Here are the latest updates:
•EU chiefs at loggerheads hours before Alexis Tsipras’s last ditch deal proposals
•Dutch PM tells Greece: Bring in proper reforms - or it's over
•Tsipras to come up with new plan to save Greece within 24 hours
•Yanis Varoufakis resigns after being 'forced out'
• Greeks say ‘No’ to austerity and plunge Europe into crisis
• The Greece debt crisis explained in less than 100 words
• What does a ‘No’ vote in the referendum mean
• Will Greek troubles spill over to the rest of Europe and UK?
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EU leaders are divided over whether Greece will be able to salvage a deal at a European Union summit at 5pm on Tuesday.
In a speech to the European Parliament this morning, European Commission head Jean-Claude Juncker said that his aim was to prevent Greece from leaving the Eurozone, even though a new deal would take time.
“My aim is to prevent Grexit. I am against Grexit,” he said.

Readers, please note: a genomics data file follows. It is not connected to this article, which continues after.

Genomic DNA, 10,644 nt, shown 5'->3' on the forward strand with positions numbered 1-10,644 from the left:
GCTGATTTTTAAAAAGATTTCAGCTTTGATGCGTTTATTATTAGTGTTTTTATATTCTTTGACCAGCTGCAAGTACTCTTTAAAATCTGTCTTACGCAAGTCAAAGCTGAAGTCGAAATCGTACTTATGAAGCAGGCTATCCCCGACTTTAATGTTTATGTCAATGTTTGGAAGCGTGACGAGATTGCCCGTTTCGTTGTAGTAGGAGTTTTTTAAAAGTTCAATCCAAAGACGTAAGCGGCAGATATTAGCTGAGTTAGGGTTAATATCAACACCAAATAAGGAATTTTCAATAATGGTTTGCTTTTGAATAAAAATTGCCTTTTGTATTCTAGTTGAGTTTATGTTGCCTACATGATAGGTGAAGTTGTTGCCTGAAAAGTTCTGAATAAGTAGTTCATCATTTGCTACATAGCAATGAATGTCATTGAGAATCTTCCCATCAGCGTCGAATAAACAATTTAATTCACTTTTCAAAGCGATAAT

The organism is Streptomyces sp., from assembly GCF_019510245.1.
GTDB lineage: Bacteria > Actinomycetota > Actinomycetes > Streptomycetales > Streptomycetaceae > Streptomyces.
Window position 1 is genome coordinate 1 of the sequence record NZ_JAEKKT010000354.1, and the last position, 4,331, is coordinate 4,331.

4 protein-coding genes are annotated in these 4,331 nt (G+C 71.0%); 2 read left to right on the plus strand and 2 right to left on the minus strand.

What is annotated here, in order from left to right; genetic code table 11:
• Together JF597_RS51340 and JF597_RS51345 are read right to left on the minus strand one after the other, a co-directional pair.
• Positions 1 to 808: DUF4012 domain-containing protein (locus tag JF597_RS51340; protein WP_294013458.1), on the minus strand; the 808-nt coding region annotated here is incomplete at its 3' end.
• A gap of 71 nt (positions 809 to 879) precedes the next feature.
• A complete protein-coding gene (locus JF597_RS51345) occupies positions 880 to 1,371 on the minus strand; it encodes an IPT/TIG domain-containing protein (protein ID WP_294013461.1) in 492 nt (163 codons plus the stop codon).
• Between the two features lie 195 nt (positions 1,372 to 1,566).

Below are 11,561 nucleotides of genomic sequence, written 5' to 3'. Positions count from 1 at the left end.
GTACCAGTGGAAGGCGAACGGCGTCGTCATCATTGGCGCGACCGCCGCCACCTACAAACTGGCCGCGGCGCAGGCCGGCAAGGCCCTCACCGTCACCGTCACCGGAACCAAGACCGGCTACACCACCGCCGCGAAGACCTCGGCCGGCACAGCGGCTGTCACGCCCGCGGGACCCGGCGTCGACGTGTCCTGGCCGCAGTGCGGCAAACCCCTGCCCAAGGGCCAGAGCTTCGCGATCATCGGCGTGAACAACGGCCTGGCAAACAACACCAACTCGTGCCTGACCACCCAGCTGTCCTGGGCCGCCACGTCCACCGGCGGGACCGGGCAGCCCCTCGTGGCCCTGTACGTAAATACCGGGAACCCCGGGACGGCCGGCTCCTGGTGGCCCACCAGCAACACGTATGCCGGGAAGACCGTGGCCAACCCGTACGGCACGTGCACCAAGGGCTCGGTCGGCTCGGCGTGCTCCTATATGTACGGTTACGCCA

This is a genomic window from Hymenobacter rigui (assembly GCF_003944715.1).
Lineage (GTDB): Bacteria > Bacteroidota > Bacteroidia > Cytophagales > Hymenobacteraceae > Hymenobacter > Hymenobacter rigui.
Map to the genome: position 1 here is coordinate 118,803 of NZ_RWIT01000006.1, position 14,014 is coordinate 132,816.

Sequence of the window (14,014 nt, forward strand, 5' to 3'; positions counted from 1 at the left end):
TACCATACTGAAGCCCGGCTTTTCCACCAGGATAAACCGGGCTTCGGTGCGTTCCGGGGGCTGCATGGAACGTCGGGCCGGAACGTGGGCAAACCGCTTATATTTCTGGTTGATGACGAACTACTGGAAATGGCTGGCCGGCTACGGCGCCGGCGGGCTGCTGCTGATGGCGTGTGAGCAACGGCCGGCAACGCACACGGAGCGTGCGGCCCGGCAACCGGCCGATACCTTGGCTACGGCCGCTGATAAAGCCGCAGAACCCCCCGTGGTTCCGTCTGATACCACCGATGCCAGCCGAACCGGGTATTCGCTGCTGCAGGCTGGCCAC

In a press conference on Tuesday morning, Martin Shulz, the president of the European Parliament, agreed. “I’m in favour of keeping the eurozone together. Those who want to split up the eurozone are wrong,” he said.
Not all politicians agree with this view. German CDU politician Klaus-Peter Willsch told the BBC that Greece should not stay within the EU.
“At this moment, if you have Greece out of the euro, it will strengthen the euro,” he said. “I think we need to restructure the Eurozone so that countries can get out if they can’t take it any longer.”
Christine Lagarde, the head of the International Monetary Fund, is reportedly staying away from the summit this evening. That’s not surprising – Greece is in arrears to the IMF after missing a €1.6 billion payment on June 25.Reuse content